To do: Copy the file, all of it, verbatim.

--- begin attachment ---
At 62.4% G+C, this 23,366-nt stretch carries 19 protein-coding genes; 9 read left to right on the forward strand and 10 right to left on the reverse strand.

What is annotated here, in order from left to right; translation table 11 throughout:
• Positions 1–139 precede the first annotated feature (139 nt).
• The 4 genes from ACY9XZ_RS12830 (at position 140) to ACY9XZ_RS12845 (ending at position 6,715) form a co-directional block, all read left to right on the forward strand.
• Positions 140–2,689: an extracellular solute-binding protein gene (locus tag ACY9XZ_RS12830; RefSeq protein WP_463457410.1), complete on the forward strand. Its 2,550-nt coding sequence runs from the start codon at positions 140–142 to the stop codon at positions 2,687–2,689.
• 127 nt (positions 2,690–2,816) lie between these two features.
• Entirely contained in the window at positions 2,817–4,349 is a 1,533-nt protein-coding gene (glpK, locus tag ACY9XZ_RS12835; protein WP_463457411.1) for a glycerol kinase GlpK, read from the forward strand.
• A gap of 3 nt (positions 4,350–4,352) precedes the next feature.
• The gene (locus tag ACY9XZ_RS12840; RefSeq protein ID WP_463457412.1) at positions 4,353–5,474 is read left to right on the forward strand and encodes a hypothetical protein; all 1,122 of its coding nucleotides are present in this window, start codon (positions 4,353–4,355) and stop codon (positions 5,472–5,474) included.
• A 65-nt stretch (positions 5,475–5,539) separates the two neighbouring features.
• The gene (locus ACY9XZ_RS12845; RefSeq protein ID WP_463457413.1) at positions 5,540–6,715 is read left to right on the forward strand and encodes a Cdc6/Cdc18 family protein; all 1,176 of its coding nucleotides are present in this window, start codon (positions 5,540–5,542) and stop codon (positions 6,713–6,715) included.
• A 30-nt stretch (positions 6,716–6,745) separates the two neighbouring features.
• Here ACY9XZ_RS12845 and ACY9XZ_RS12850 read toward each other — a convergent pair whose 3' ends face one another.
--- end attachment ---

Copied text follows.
At 62.4% G+C, this 23,366-nt stretch carries 19 protein-coding genes; 9 read left to right on the forward strand and 10 right to left on the reverse strand.

What is annotated here, in order from left to right; translation table 11 throughout:
• Positions 1–139 precede the first annotated feature (139 nt).
• The 4 genes from ACY9XZ_RS12830 (at position 140) to ACY9XZ_RS12845 (ending at position 6,715) form a co-directional block, all read left to right on the forward strand.
• Positions 140–2,689: an extracellular solute-binding protein gene (locus tag ACY9XZ_RS12830; RefSeq protein WP_463457410.1), complete on the forward strand. Its 2,550-nt coding sequence runs from the start codon at positions 140–142 to the stop codon at positions 2,687–2,689.
• 127 nt (positions 2,690–2,816) lie between these two features.
• Entirely contained in the window at positions 2,817–4,349 is a 1,533-nt protein-coding gene (glpK, locus tag ACY9XZ_RS12835; protein WP_463457411.1) for a glycerol kinase GlpK, read from the forward strand.
• A gap of 3 nt (positions 4,350–4,352) precedes the next feature.
• The gene (locus tag ACY9XZ_RS12840; RefSeq protein ID WP_463457412.1) at positions 4,353–5,474 is read left to right on the forward strand and encodes a hypothetical protein; all 1,122 of its coding nucleotides are present in this window, start codon (positions 4,353–4,355) and stop codon (positions 5,472–5,474) included.
• A 65-nt stretch (positions 5,475–5,539) separates the two neighbouring features.
• The gene (locus ACY9XZ_RS12845; RefSeq protein ID WP_463457413.1) at positions 5,540–6,715 is read left to right on the forward strand and encodes a Cdc6/Cdc18 family protein; all 1,176 of its coding nucleotides are present in this window, start codon (positions 5,540–5,542) and stop codon (positions 6,713–6,715) included.
• A 30-nt stretch (positions 6,716–6,745) separates the two neighbouring features.
• Here ACY9XZ_RS12845 and ACY9XZ_RS12850 read toward each other — a convergent pair whose 3' ends face one another.